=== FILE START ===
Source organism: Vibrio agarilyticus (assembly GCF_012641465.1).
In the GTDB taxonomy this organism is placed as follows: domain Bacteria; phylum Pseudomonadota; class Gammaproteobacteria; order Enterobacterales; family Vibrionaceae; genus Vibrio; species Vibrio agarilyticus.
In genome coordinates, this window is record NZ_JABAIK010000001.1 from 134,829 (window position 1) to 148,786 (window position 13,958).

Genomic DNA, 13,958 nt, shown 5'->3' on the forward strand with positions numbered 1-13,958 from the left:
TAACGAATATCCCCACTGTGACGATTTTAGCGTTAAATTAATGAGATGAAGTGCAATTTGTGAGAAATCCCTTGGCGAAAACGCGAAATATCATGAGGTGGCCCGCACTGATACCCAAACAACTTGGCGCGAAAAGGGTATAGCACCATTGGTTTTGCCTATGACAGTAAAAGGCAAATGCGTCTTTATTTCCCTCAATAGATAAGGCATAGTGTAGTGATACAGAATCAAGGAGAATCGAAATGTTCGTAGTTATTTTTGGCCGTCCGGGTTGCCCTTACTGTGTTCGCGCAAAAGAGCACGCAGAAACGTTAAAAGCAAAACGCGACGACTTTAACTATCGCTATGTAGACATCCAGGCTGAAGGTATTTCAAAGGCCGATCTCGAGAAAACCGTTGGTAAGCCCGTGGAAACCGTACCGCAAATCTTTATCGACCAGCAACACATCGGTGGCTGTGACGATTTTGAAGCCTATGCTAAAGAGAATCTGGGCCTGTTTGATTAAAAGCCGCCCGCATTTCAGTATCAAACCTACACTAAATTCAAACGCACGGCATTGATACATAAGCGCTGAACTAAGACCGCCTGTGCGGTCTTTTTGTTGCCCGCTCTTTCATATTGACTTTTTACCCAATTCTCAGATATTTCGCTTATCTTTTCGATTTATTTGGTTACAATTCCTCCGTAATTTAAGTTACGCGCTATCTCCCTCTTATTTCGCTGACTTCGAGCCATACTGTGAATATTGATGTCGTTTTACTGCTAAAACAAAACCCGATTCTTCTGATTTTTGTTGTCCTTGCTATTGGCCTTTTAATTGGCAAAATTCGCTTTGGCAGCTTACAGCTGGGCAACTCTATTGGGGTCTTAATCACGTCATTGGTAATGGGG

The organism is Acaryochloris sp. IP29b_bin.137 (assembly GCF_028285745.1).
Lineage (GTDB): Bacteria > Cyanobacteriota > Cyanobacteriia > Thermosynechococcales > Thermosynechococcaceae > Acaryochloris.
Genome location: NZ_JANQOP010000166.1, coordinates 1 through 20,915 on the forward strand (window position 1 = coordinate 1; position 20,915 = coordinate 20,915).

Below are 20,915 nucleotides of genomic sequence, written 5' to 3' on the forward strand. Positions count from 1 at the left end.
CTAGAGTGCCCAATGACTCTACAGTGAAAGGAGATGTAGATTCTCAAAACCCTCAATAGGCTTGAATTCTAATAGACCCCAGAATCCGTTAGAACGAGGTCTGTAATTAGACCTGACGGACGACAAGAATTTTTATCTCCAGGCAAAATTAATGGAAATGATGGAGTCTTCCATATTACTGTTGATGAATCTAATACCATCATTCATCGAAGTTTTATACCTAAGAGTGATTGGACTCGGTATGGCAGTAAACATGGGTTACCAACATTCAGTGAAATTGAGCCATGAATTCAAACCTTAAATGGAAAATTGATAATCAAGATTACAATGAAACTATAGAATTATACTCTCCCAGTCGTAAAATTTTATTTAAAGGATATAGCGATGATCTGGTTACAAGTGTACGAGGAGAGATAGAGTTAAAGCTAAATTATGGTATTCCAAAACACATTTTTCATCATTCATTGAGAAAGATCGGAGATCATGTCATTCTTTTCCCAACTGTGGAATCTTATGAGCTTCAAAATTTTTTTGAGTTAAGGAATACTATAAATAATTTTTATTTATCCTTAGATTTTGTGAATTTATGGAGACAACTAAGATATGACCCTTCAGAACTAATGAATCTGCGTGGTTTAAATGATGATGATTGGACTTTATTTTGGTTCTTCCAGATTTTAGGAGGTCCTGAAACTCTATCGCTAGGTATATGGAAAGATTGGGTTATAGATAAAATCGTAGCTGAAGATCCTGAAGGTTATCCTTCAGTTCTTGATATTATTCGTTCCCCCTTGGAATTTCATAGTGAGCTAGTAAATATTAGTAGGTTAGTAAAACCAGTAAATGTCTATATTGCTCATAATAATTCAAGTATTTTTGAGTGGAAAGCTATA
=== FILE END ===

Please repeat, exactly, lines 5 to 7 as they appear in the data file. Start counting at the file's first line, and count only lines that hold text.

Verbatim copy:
TAACGAATATCCCCACTGTGACGATTTTAGCGTTAAATTAATGAGATGAAGTGCAATTTGTGAGAAATCCCTTGGCGAAAACGCGAAATATCATGAGGTGGCCCGCACTGATACCCAAACAACTTGGCGCGAAAAGGGTATAGCACCATTGGTTTTGCCTATGACAGTAAAAGGCAAATGCGTCTTTATTTCCCTCAATAGATAAGGCATAGTGTAGTGATACAGAATCAAGGAGAATCGAAATGTTCGTAGTTATTTTTGGCCGTCCGGGTTGCCCTTACTGTGTTCGCGCAAAAGAGCACGCAGAAACGTTAAAAGCAAAACGCGACGACTTTAACTATCGCTATGTAGACATCCAGGCTGAAGGTATTTCAAAGGCCGATCTCGAGAAAACCGTTGGTAAGCCCGTGGAAACCGTACCGCAAATCTTTATCGACCAGCAACACATCGGTGGCTGTGACGATTTTGAAGCCTATGCTAAAGAGAATCTGGGCCTGTTTGATTAAAAGCCGCCCGCATTTCAGTATCAAACCTACACTAAATTCAAACGCACGGCATTGATACATAAGCGCTGAACTAAGACCGCCTGTGCGGTCTTTTTGTTGCCCGCTCTTTCATATTGACTTTTTACCCAATTCTCAGATATTTCGCTTATCTTTTCGATTTATTTGGTTACAATTCCTCCGTAATTTAAGTTACGCGCTATCTCCCTCTTATTTCGCTGACTTCGAGCCATACTGTGAATATTGATGTCGTTTTACTGCTAAAACAAAACCCGATTCTTCTGATTTTTGTTGTCCTTGCTATTGGCCTTTTAATTGGCAAAATTCGCTTTGGCAGCTTACAGCTGGGCAACTCTATTGGGGTCTTAATCACGTCATTGGTAATGGGG

The organism is Acaryochloris sp. IP29b_bin.137 (assembly GCF_028285745.1).
Lineage (GTDB): Bacteria > Cyanobacteriota > Cyanobacteriia > Thermosynechococcales > Thermosynechococcaceae > Acaryochloris.